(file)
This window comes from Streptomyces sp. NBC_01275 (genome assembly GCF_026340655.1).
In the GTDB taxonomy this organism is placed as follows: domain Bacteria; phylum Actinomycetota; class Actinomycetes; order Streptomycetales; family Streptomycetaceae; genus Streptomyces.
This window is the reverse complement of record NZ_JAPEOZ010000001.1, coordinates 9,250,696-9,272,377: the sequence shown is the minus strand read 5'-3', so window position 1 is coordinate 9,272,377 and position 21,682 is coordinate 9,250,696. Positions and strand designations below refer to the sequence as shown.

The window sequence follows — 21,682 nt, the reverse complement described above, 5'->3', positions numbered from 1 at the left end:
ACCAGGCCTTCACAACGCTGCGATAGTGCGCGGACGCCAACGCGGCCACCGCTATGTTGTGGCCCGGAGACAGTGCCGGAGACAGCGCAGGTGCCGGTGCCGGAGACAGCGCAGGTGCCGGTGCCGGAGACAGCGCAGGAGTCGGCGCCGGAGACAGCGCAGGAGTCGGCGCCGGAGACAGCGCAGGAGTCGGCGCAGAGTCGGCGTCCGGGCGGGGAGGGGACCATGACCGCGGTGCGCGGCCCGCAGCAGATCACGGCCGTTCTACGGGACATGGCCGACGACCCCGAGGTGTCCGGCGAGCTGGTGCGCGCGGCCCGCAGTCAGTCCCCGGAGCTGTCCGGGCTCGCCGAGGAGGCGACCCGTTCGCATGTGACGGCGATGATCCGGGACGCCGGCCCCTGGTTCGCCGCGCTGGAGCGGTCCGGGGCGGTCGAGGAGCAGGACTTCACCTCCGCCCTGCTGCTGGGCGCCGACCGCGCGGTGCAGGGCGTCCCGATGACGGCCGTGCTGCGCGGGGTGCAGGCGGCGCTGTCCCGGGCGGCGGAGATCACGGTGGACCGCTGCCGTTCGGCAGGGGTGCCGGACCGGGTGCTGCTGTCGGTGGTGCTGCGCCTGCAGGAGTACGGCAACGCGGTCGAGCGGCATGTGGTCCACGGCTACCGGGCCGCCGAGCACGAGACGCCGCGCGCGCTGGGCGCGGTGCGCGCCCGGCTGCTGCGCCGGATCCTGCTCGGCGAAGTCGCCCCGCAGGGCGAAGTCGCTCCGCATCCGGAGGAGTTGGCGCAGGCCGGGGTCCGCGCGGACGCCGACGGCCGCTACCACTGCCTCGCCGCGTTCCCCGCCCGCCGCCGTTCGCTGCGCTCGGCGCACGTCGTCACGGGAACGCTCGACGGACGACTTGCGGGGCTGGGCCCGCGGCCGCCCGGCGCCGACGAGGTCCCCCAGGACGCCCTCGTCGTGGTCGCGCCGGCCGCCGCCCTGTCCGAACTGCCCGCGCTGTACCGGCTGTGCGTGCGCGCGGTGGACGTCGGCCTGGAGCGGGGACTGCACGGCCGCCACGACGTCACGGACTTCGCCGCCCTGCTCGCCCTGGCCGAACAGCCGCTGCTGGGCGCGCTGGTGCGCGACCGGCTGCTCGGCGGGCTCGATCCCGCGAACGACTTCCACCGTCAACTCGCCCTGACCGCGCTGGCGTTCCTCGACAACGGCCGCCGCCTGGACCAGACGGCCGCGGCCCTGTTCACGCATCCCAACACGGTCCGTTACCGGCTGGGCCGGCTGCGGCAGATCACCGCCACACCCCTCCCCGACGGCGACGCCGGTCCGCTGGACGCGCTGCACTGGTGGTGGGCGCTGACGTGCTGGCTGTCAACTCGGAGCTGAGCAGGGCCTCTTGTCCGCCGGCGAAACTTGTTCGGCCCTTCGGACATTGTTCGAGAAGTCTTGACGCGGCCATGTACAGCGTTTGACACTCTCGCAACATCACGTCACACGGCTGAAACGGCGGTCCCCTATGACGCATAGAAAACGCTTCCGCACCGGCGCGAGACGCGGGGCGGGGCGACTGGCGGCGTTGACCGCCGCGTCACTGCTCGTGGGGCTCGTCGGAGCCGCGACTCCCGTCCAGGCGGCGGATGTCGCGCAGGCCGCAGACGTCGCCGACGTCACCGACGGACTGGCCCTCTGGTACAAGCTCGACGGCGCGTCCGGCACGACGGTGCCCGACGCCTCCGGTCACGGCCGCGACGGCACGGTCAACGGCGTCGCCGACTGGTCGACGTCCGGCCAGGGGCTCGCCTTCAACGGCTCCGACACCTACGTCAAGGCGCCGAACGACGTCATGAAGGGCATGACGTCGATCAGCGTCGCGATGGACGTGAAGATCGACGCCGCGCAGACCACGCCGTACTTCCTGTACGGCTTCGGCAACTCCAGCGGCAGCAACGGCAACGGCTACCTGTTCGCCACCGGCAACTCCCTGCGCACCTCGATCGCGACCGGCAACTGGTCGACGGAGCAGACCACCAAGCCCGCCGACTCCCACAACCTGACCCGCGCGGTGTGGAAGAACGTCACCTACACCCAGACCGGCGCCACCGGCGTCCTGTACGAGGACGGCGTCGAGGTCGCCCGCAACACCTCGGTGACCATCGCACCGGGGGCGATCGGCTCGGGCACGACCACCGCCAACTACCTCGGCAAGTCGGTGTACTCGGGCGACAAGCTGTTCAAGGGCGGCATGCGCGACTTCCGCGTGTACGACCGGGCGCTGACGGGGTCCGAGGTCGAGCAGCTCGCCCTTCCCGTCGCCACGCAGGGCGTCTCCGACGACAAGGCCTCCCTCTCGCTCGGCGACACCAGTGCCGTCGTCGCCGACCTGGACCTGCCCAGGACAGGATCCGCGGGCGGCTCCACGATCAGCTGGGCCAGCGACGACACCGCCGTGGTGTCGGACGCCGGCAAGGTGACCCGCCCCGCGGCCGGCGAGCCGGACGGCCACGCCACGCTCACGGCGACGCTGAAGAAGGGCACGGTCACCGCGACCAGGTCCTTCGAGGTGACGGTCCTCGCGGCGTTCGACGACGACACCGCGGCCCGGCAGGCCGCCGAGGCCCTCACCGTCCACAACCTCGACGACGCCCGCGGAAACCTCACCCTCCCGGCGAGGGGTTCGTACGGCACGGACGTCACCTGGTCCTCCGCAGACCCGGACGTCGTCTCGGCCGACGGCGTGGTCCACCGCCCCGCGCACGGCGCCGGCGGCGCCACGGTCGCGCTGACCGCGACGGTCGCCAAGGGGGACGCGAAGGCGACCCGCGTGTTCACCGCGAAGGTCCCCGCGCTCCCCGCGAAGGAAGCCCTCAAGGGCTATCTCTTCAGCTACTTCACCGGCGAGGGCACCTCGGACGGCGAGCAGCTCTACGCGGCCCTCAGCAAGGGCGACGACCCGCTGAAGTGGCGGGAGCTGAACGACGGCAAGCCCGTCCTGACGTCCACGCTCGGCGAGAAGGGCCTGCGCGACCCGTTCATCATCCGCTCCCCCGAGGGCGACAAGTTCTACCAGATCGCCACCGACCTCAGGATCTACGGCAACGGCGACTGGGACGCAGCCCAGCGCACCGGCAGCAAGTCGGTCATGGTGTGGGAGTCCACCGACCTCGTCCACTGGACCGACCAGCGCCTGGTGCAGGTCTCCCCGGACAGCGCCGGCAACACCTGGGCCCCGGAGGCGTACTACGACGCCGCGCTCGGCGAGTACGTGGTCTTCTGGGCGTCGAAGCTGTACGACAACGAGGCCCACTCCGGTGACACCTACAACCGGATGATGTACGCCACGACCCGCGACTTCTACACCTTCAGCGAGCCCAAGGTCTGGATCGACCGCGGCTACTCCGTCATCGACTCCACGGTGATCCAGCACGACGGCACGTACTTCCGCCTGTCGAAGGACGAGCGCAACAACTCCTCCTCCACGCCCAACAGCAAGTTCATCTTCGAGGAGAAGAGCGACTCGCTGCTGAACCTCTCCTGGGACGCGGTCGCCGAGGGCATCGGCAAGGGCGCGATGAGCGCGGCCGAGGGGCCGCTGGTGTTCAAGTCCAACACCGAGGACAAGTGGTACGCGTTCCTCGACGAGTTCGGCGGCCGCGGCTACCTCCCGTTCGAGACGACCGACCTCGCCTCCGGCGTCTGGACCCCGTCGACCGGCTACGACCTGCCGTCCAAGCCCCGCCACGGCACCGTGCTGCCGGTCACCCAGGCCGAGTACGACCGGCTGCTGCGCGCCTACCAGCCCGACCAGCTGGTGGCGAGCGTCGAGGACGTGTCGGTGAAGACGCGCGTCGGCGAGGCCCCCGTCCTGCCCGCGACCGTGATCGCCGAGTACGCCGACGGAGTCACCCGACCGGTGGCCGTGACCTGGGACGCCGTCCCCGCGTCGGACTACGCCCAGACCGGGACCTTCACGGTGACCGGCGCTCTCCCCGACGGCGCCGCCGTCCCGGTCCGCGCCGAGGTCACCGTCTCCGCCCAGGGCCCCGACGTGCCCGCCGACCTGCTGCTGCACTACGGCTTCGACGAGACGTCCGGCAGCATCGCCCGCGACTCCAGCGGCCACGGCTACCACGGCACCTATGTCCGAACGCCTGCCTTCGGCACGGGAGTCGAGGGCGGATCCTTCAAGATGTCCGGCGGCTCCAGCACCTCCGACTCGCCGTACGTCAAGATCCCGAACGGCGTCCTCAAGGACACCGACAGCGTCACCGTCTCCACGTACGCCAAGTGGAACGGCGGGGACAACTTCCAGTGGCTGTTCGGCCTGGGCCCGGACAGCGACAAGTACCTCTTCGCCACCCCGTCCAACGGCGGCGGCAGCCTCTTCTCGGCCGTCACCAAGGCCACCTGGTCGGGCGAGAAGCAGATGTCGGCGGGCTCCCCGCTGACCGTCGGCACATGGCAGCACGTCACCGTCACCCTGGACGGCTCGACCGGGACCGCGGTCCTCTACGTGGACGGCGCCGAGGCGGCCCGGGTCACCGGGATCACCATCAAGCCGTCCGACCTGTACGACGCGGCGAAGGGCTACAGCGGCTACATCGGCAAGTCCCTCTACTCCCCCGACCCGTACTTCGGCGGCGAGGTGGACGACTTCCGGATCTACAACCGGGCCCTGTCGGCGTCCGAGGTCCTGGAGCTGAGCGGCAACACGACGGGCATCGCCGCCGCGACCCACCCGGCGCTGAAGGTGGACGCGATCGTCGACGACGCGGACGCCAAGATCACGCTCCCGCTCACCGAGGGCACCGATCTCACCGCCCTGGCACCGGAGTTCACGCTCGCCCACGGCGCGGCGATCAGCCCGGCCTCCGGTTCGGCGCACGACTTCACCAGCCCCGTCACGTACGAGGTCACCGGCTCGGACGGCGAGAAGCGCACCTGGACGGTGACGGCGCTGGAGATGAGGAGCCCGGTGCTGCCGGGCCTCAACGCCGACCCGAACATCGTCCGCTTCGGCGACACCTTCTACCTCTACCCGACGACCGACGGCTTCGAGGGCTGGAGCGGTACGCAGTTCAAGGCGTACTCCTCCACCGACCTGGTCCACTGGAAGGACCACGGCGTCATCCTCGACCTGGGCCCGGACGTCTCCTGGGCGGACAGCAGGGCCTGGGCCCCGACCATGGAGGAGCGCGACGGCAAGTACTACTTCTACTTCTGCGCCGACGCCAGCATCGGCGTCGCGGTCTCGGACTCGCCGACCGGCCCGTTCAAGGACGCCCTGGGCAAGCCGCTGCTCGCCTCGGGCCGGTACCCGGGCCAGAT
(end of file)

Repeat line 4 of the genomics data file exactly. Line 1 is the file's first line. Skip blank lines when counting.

The window sequence follows — 21,682 nt, the reverse complement described above, 5'->3', positions numbered from 1 at the left end: